Since one ‘Gum staffer was born and bred in NJ (hey, Brandon, South Jersey represent), we figure it’s OK for us to weigh in on the Garden State’s new Hall Of Fame. Via AP:
The Hall of Fame exists only as a virtual entity now, but officials are raising money to build a permanent museum. The first class was chosen through an online vote after 25 finalists were announced in 2006.
All inductees must have lived in the state for at least five years, though organizers made an exception to that rule for Underground Railroad pioneer Harriet Tubman.
The inaugural class is 15 strong with people from various disciplines. As far as music goes, it’s Bruce Springsteen and Frank Sinatra. You can see the rest of the pretty obvious list — Thomas Edison, Yogi Berra, Albert Einstein, Toni Morrison, Meryl Streep, Vince Lombardi, etc. — here. All due respect to the Boss and Old Blue Eyes, of course, but the official list got us thinking of New Jerseyians who’ve been especially important to us musically. We easily could come up with dozens (and dozens) if we cast our net too widely, so we opted to keep it indie: This means no Queen Latifah, Bon Jovi, Kool And The Gang, Fugees, Naughty By Nature, My Chemical Romance (ummm….). Maybe we’re splitting hairs, but we even opted against Thursday and the Misfits. Basically, if you were a kid in NJ, these are the bands you might’ve gotten to play your backyard hardcore matinee or indie-rock festival. Our inductees, in no particular order…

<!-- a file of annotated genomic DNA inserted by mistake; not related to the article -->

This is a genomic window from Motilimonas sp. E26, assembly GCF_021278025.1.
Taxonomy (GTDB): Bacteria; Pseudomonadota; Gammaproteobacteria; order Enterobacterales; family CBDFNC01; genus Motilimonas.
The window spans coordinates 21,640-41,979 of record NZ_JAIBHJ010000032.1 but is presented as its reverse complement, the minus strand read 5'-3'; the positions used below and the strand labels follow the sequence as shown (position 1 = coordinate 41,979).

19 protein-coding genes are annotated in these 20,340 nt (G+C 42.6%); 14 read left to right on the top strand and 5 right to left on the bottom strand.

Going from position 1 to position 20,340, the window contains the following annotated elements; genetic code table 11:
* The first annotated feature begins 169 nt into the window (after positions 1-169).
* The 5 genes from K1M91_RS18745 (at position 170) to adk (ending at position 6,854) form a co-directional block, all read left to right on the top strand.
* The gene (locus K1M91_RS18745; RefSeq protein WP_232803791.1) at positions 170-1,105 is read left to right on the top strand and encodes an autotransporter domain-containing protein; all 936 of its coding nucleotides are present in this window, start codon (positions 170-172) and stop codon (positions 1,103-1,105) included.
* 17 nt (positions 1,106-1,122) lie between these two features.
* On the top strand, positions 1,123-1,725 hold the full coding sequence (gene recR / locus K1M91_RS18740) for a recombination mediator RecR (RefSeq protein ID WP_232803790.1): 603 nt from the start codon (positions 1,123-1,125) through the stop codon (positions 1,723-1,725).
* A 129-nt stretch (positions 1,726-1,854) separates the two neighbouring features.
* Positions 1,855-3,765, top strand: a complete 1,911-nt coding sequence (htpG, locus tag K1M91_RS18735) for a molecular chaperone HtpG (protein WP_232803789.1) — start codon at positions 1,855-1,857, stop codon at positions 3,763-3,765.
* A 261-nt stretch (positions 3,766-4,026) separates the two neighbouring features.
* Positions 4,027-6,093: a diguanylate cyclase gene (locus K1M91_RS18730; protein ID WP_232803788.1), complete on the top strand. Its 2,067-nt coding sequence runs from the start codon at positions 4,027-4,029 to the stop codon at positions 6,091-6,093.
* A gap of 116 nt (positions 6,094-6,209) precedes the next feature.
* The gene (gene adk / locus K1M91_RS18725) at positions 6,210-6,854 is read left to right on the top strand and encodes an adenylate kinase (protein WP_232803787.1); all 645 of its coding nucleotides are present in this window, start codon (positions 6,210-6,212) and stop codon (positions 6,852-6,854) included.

- Yo La Tengo
- Danielson Famille
- Dillinger Escape Plan
- The Feelies
- Ted Leo
- Turning Point
- Fountains Of Wayne
Bowing to Brandon’s early years, there are tons more hardcore and post-hardcore bands that we’d nominate (You And I). Also, early Bouncing Souls (and their amazing New Brunswick backyard shows) also deserve respect. Does Uncle Floyd count? Anyway, consider this thread the official repository of potential inductees for when you (never) actually erect an indie rock wing, New Jersey. Time to remind folks that there’s more indie to the Garden State than Zach Braff’s iPod.